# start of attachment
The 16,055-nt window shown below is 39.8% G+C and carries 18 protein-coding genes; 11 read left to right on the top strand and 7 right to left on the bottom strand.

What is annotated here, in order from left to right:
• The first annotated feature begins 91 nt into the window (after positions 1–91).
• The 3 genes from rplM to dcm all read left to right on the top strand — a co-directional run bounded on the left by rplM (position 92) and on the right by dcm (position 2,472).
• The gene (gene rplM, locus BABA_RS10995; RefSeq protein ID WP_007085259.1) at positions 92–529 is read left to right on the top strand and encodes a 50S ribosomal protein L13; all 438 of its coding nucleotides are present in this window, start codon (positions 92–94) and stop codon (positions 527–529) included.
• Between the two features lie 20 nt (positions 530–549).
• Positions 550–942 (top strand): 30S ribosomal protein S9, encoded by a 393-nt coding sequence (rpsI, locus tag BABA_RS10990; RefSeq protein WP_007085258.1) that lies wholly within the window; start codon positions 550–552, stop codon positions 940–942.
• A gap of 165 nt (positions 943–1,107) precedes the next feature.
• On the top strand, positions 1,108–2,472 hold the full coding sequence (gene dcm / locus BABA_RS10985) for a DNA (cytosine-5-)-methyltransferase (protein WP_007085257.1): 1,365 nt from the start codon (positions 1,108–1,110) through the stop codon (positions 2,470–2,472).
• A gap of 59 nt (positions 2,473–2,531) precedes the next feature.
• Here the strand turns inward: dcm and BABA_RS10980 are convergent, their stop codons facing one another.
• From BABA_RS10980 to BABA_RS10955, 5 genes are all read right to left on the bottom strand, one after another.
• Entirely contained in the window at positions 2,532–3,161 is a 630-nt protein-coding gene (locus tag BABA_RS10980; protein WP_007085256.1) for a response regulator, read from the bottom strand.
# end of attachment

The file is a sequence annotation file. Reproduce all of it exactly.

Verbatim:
The 16,055-nt window shown below is 39.8% G+C and carries 18 protein-coding genes; 11 read left to right on the top strand and 7 right to left on the bottom strand.

What is annotated here, in order from left to right:
• The first annotated feature begins 91 nt into the window (after positions 1–91).
• The 3 genes from rplM to dcm all read left to right on the top strand — a co-directional run bounded on the left by rplM (position 92) and on the right by dcm (position 2,472).
• The gene (gene rplM, locus BABA_RS10995; RefSeq protein ID WP_007085259.1) at positions 92–529 is read left to right on the top strand and encodes a 50S ribosomal protein L13; all 438 of its coding nucleotides are present in this window, start codon (positions 92–94) and stop codon (positions 527–529) included.
• Between the two features lie 20 nt (positions 530–549).
• Positions 550–942 (top strand): 30S ribosomal protein S9, encoded by a 393-nt coding sequence (rpsI, locus tag BABA_RS10990; RefSeq protein WP_007085258.1) that lies wholly within the window; start codon positions 550–552, stop codon positions 940–942.
• A gap of 165 nt (positions 943–1,107) precedes the next feature.
• On the top strand, positions 1,108–2,472 hold the full coding sequence (gene dcm / locus BABA_RS10985) for a DNA (cytosine-5-)-methyltransferase (protein WP_007085257.1): 1,365 nt from the start codon (positions 1,108–1,110) through the stop codon (positions 2,470–2,472).
• A gap of 59 nt (positions 2,473–2,531) precedes the next feature.
• Here the strand turns inward: dcm and BABA_RS10980 are convergent, their stop codons facing one another.
• From BABA_RS10980 to BABA_RS10955, 5 genes are all read right to left on the bottom strand, one after another.
• Entirely contained in the window at positions 2,532–3,161 is a 630-nt protein-coding gene (locus tag BABA_RS10980; protein WP_007085256.1) for a response regulator, read from the bottom strand.